Space, the final frontier. Or at least a new – and rather topical – one, when it comes to tourism. As Branson, Bezos and Musk all try to outdo each other on the passenger space race … pioneering, perspective-alteringbespoke experience designer Pelorus is following suit and getting ahead of the space game via the Pelorus Astronaut Orientation experience to prepare intrepid explorers to boldly go where only eccentric billionaires have gone before.
Ironically, at a time when much of the world is still find it challenging to travel to a neighbouring country, brands like Virgin Galactic, Blue Origin and SpaceX are hogging the tourism headlines, offering a bright (and evidently quicker, higher and more technologically advanced) hope of a future where going to the edge of space and beyond will become a reality for OutThere travellers.
We have long been in awe of companies like Space Adventures who have created incredible expedition products for high-net-worth individuals with their heads in the clouds. The company promises out-of-this-world visits to the international space station and spacewalks 400km above the earth, by 2023 … with guests already booked in and in training. But naturally, this surpasses tourism as we know it: the commitment – both in time and financial – is significant; you are actually training to become a fully-fledged astronaut, albeit a commercial one.
Experience-maker Pelorus has launched (yes, pun intended) a first of its kind (in the UK) alternative. Always one for extraordinary adventures, you may easily think that interplanetary travel is already a thing for them. Should you browse their website, you’ll see sublime adventure videos of travellers traversing lunar-like landscapes and chasing the very best views of the Aurora Borealis. But in preparation for making off-earth itineraries a reality, the brand now offers the Pelorus Astronaut Orientation experience for its guests.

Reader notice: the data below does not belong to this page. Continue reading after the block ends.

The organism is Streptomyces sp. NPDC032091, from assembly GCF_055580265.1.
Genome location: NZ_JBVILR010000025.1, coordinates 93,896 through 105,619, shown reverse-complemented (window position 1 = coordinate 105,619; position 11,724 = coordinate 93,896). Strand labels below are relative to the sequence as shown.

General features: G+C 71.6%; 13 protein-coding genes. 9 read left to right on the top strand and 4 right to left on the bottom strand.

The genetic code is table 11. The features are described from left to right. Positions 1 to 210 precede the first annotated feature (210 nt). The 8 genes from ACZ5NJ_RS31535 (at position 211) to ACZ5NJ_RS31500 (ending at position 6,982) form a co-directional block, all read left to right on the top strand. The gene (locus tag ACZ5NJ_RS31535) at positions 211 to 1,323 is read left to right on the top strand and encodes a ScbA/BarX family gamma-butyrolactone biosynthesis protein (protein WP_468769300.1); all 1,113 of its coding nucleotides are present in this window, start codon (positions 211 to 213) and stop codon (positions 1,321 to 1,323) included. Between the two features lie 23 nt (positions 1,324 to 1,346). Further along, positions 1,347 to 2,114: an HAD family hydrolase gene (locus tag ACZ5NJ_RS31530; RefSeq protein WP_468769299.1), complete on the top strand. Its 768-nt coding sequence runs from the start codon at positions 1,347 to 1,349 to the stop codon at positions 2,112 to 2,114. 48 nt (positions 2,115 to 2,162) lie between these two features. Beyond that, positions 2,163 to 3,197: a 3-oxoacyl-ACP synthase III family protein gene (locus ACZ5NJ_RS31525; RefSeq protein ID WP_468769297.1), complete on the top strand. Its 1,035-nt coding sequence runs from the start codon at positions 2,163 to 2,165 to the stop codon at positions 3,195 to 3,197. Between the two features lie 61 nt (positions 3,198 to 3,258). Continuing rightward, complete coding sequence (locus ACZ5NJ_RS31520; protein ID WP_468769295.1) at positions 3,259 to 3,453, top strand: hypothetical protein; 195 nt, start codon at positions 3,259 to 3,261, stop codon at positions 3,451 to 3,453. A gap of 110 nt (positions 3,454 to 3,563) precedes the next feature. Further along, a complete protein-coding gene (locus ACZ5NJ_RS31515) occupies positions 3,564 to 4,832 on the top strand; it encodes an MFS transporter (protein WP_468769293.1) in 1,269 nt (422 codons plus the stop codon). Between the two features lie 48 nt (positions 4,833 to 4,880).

Positioned as a ‘guide to suborbital and orbital spaceflight’ this four-night programme developed in partnership with space-training specialists Orbite, is a taster of what’s to come. It aims to prepare future space explorers for the physical and mental exertions of travelling up to the Kármán line and beyond, including microgravity and high-G flight exposure training.
The space program also provides unique access to astronaut guest speakers and space experts from ESA and NASA; as well as some exclusive space-themed experiences. While lunching on a space-food tasting menu by the Michelin star Alain Ducasse team, you’ll dine alongside astronauts and leaders of the Centre national d’études spatiales. And of course, you can expect some serious stargazing too, with the centre’s astronomer … all of which are luxurious ways to ease budding astronauts into what lies ahead.
Over the following days, the Pelorus astronaut training begins. Without giving too much away, it features a parabolic flight where guests will feel weightlessness for seven minutes through free fall. It’s said to be a feeling, unlike anything we know on earth. Every motion becomes effortless, the slightest push will catapult you forward and objects provided by the team will float around. And if you are a person that suffers from chronic backache or pain caused by the stresses of gravity, those will disappear for the moment. It’s undoubtedly a jubilant feeling, as you will have probably seen in the video from the moment Virgin Galactic achieved zero gravity. In the sky, there will also be high-G coaching with an ESA astronaut and military combat pilot, to acclimatise you for the rigours of space travel.
Each budding Pelorus astronaut can choose between a launchpad of Acquitane in France or Orlando, Florida in the USA. We love the idea, especially as actual space flight may be out of our own reach for a while yet. At a cost of around just GBP£22,000/$30,000 per person (based on two sharing at a nearby luxury hotel), it’s a unique and personalised experience – perfect for a post-lockdown milestone celebration – especially as each programme is limited to just ten guests. So lest to say, we’re sold. Beam us up!